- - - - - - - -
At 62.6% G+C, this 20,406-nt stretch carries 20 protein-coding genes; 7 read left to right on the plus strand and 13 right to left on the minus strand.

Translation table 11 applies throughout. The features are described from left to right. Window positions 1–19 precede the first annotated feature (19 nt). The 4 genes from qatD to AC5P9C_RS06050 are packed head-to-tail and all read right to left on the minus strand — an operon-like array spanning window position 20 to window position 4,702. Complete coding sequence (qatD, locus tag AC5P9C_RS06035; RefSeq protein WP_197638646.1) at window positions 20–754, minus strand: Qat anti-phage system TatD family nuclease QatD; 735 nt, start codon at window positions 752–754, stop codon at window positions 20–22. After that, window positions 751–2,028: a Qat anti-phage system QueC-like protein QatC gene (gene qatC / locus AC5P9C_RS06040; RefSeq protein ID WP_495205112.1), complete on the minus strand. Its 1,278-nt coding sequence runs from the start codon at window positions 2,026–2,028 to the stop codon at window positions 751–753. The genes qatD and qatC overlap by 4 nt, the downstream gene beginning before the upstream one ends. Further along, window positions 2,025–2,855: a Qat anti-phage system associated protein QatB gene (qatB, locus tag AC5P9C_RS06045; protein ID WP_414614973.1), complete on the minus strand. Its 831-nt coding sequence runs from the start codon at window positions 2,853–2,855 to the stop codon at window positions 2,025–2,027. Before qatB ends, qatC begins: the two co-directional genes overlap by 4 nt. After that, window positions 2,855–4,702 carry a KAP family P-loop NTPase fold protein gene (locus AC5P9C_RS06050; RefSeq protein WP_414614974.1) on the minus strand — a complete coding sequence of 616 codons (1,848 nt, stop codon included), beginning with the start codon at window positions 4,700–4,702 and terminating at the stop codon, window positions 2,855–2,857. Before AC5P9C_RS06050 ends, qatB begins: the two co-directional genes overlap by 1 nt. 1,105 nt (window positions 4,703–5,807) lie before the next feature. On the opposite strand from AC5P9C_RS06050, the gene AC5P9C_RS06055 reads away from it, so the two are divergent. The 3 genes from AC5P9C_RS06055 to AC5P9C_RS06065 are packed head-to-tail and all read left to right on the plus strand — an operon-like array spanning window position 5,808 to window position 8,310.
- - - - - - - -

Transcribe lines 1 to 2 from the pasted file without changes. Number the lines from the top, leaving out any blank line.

At 62.6% G+C, this 20,406-nt stretch carries 20 protein-coding genes; 7 read left to right on the plus strand and 13 right to left on the minus strand.

Translation table 11 applies throughout. The features are described from left to right. Window positions 1–19 precede the first annotated feature (19 nt). The 4 genes from qatD to AC5P9C_RS06050 are packed head-to-tail and all read right to left on the minus strand — an operon-like array spanning window position 20 to window position 4,702. Complete coding sequence (qatD, locus tag AC5P9C_RS06035; RefSeq protein WP_197638646.1) at window positions 20–754, minus strand: Qat anti-phage system TatD family nuclease QatD; 735 nt, start codon at window positions 752–754, stop codon at window positions 20–22. After that, window positions 751–2,028: a Qat anti-phage system QueC-like protein QatC gene (gene qatC / locus AC5P9C_RS06040; RefSeq protein ID WP_495205112.1), complete on the minus strand. Its 1,278-nt coding sequence runs from the start codon at window positions 2,026–2,028 to the stop codon at window positions 751–753. The genes qatD and qatC overlap by 4 nt, the downstream gene beginning before the upstream one ends. Further along, window positions 2,025–2,855: a Qat anti-phage system associated protein QatB gene (qatB, locus tag AC5P9C_RS06045; protein ID WP_414614973.1), complete on the minus strand. Its 831-nt coding sequence runs from the start codon at window positions 2,853–2,855 to the stop codon at window positions 2,025–2,027. Before qatB ends, qatC begins: the two co-directional genes overlap by 4 nt. After that, window positions 2,855–4,702 carry a KAP family P-loop NTPase fold protein gene (locus AC5P9C_RS06050; RefSeq protein WP_414614974.1) on the minus strand — a complete coding sequence of 616 codons (1,848 nt, stop codon included), beginning with the start codon at window positions 4,700–4,702 and terminating at the stop codon, window positions 2,855–2,857. Before AC5P9C_RS06050 ends, qatB begins: the two co-directional genes overlap by 1 nt. 1,105 nt (window positions 4,703–5,807) lie before the next feature. On the opposite strand from AC5P9C_RS06050, the gene AC5P9C_RS06055 reads away from it, so the two are divergent. The 3 genes from AC5P9C_RS06055 to AC5P9C_RS06065 are packed head-to-tail and all read left to right on the plus strand — an operon-like array spanning window position 5,808 to window position 8,310.